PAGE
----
On Saturday, I spent almost all day – and a good part of the night – baking for our Passover Seder meal. I had finished baking, packing and freezing mountains of Passover rolls and 3 types of macaroons by 10 pm. My plan was to finish off the night with 2 cakes. When it came to the second cake, I was tired. The NCAA Final Four was on and I wished that I could spend more time watching the second game and less time separating eggs.
Still, I had to finish my self-imposed assignment of doing all the Seder baking before bedtime. So I took a deep breath and forged on. The recipe was one I hadn’t tried before, but it looked intriguing – an orange almond fig cake. It came from a popular cookbook by a well known author and I was excited to try it. I checked to make sure I had all the ingredients lined up, glanced over the recipe to make sure I had the right pan, and confirmed that the baking time wouldn’t have me up all night. Then I set to work.
By now you’re wondering – where is this going? Homecook/blogger makes a cake from a recipe in a cookbook. Big deal. Ah, but not so fast. Even though I should probably bury my mistakes, not publicize them, I figure you’re entitled to know what happens when I don’t follow my own good advice.
Remember when I did a whole post on how one should “read recipes, completely and all the way through before you decide whether to use them.” That was Rule 4 of my 10 Rules for Meal Preparation Success and it’s a pretty good piece of advice if I do say so myself. Of course, it also applies whenever you’re using a recipe, not just when you are preparing a whole meal.
Homecooks like me sometimes forget that well known chefs, cooks, and cookbook authors make mistakes, just like we do. And though one might expect that cookbook editors always catch an author’s mistakes, that’s not true either. Even if the author doesn’t make mistakes, they can creep in during the process of galleys and revisions too.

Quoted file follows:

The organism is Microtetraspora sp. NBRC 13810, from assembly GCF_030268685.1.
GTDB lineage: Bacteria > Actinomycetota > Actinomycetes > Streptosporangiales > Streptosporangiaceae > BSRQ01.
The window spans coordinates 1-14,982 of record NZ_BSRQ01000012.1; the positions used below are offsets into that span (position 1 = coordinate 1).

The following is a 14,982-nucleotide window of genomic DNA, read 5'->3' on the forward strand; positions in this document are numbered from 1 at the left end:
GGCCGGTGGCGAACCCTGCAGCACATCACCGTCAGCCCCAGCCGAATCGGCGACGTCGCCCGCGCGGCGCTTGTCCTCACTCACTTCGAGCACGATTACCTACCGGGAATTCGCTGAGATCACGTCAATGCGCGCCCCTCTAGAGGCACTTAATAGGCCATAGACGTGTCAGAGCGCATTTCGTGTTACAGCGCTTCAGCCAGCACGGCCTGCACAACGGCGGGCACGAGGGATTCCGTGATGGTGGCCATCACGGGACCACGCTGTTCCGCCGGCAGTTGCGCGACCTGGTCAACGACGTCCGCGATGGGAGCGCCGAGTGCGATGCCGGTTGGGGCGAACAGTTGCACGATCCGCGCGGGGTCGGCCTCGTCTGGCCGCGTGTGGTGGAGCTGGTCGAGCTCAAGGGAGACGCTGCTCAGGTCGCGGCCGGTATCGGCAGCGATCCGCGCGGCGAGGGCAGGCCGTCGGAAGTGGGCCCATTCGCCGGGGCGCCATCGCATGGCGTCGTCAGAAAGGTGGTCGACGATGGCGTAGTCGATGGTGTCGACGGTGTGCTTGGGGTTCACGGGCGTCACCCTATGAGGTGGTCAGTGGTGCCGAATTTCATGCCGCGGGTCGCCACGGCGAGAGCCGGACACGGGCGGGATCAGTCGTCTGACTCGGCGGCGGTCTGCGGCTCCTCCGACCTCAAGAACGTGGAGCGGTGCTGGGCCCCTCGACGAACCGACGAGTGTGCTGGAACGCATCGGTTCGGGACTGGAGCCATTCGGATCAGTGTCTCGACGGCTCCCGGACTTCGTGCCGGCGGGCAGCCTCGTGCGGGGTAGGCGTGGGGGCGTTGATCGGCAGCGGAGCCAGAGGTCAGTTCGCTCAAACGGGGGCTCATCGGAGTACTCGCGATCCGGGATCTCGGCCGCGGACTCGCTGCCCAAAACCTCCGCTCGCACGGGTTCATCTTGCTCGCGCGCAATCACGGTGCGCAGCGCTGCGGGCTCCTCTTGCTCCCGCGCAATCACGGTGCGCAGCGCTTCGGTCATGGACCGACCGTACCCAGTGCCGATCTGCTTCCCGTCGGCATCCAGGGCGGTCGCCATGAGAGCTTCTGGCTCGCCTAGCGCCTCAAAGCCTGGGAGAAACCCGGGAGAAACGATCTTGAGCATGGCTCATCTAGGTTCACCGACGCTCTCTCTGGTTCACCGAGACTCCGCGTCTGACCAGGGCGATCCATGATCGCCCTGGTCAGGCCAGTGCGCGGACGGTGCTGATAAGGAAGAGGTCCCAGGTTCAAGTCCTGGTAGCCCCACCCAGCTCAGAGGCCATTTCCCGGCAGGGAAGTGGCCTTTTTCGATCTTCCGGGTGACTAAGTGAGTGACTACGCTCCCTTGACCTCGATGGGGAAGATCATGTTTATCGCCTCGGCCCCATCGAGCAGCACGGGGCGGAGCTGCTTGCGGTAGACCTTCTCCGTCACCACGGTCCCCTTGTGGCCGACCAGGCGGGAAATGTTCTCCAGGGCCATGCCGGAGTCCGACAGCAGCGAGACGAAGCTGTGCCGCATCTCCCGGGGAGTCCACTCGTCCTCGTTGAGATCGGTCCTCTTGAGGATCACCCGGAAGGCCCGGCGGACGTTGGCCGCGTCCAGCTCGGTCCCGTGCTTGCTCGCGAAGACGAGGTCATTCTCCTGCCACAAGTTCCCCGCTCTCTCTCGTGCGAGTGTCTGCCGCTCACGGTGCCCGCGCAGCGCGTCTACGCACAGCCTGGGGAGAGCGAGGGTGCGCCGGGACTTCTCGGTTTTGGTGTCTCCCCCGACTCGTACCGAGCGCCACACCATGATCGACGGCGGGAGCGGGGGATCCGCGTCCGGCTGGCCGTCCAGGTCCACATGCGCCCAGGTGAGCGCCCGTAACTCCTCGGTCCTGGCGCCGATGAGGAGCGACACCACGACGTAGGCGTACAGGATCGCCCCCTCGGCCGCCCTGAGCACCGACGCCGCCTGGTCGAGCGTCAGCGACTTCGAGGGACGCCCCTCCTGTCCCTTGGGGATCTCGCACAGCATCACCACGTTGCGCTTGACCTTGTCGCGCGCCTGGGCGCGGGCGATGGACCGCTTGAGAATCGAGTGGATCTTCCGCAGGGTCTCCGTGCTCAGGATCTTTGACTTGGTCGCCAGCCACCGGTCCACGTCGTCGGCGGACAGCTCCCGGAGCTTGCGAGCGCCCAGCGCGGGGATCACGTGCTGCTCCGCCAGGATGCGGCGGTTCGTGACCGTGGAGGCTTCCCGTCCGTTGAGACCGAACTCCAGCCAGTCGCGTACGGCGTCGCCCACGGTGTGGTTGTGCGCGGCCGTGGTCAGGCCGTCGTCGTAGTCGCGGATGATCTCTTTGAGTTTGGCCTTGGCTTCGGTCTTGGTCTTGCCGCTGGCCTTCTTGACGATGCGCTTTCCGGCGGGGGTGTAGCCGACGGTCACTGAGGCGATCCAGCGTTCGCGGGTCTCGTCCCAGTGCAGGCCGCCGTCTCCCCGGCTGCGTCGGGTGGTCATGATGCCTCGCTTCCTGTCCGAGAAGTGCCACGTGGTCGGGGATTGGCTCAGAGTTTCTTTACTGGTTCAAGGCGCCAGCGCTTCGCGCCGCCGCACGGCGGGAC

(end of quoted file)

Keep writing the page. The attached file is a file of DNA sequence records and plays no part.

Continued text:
In this case, I have no way of knowing how the mistakes crept into the recipe, but they were there – at least one and possibly two or more. If I had read the recipe carefully instead of skimming it in my haste to get on with the baking, I would have realized there was a missing step. A careful reading of the recipe might also have led me to consider how the batter was likely to turn out. In turn, that might have led me to recognize that the minimal liquid ingredients probably meant there was a mistake in the ingredient amounts too.
The missing step became obvious as I stood at my counter with 2 bowls of ingredients and no instructions on what to do next. At that point, I also realized that what should have been silky egg/lemon batter was instead a clumpy mess. I added some additional liquid (juice) and think I figured out the best way to combine the two sets of ingredients. Did I save the dish? Only time and a taste will tell.
After baking the cake, I unmolded it. I considered it a major victory when the cake appeared to be normal looking. I’m going to serve it this coming Friday (at our Passover seder) and promise to let you know how it turned out. In the meantime, I’ve got plenty of other desserts for the seder in case this one doesn’t work out and I’ve penciled in a note on the cookbook in case I ever forget this adventure and go back to the recipe for another go-round.